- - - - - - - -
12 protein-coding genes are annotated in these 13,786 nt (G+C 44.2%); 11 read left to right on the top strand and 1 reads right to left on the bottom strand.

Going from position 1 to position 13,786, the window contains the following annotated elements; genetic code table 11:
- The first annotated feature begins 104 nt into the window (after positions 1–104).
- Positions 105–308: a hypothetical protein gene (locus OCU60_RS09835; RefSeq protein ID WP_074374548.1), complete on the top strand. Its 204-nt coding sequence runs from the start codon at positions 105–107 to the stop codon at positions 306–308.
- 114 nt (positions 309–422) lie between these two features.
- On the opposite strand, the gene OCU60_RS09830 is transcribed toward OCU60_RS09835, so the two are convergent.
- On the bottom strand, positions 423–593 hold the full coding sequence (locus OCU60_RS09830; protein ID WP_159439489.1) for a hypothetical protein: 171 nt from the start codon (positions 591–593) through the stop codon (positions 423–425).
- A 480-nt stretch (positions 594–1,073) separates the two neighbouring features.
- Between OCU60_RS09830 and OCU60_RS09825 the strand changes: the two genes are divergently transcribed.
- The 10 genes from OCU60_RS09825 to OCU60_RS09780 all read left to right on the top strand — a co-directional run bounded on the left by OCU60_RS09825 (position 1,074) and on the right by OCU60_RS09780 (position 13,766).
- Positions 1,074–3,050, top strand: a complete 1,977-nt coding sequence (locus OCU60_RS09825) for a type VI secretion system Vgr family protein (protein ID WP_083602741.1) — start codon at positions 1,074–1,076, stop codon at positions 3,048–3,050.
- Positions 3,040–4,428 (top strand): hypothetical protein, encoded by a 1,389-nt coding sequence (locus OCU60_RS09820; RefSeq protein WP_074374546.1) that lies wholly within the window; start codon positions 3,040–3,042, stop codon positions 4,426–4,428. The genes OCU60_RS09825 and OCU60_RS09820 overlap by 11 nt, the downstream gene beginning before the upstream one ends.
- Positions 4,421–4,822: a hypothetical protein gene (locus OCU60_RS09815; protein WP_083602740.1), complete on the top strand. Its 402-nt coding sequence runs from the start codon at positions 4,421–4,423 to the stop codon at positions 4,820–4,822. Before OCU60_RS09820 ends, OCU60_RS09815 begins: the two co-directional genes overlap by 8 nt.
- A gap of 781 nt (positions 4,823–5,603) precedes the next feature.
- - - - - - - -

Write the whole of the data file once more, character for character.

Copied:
12 protein-coding genes are annotated in these 13,786 nt (G+C 44.2%); 11 read left to right on the top strand and 1 reads right to left on the bottom strand.

Going from position 1 to position 13,786, the window contains the following annotated elements; genetic code table 11:
- The first annotated feature begins 104 nt into the window (after positions 1–104).
- Positions 105–308: a hypothetical protein gene (locus OCU60_RS09835; RefSeq protein ID WP_074374548.1), complete on the top strand. Its 204-nt coding sequence runs from the start codon at positions 105–107 to the stop codon at positions 306–308.
- 114 nt (positions 309–422) lie between these two features.
- On the opposite strand, the gene OCU60_RS09830 is transcribed toward OCU60_RS09835, so the two are convergent.
- On the bottom strand, positions 423–593 hold the full coding sequence (locus OCU60_RS09830; protein ID WP_159439489.1) for a hypothetical protein: 171 nt from the start codon (positions 591–593) through the stop codon (positions 423–425).
- A 480-nt stretch (positions 594–1,073) separates the two neighbouring features.
- Between OCU60_RS09830 and OCU60_RS09825 the strand changes: the two genes are divergently transcribed.
- The 10 genes from OCU60_RS09825 to OCU60_RS09780 all read left to right on the top strand — a co-directional run bounded on the left by OCU60_RS09825 (position 1,074) and on the right by OCU60_RS09780 (position 13,766).
- Positions 1,074–3,050, top strand: a complete 1,977-nt coding sequence (locus OCU60_RS09825) for a type VI secretion system Vgr family protein (protein ID WP_083602741.1) — start codon at positions 1,074–1,076, stop codon at positions 3,048–3,050.
- Positions 3,040–4,428 (top strand): hypothetical protein, encoded by a 1,389-nt coding sequence (locus OCU60_RS09820; RefSeq protein WP_074374546.1) that lies wholly within the window; start codon positions 3,040–3,042, stop codon positions 4,426–4,428. The genes OCU60_RS09825 and OCU60_RS09820 overlap by 11 nt, the downstream gene beginning before the upstream one ends.
- Positions 4,421–4,822: a hypothetical protein gene (locus OCU60_RS09815; protein WP_083602740.1), complete on the top strand. Its 402-nt coding sequence runs from the start codon at positions 4,421–4,423 to the stop codon at positions 4,820–4,822. Before OCU60_RS09820 ends, OCU60_RS09815 begins: the two co-directional genes overlap by 8 nt.
- A gap of 781 nt (positions 4,823–5,603) precedes the next feature.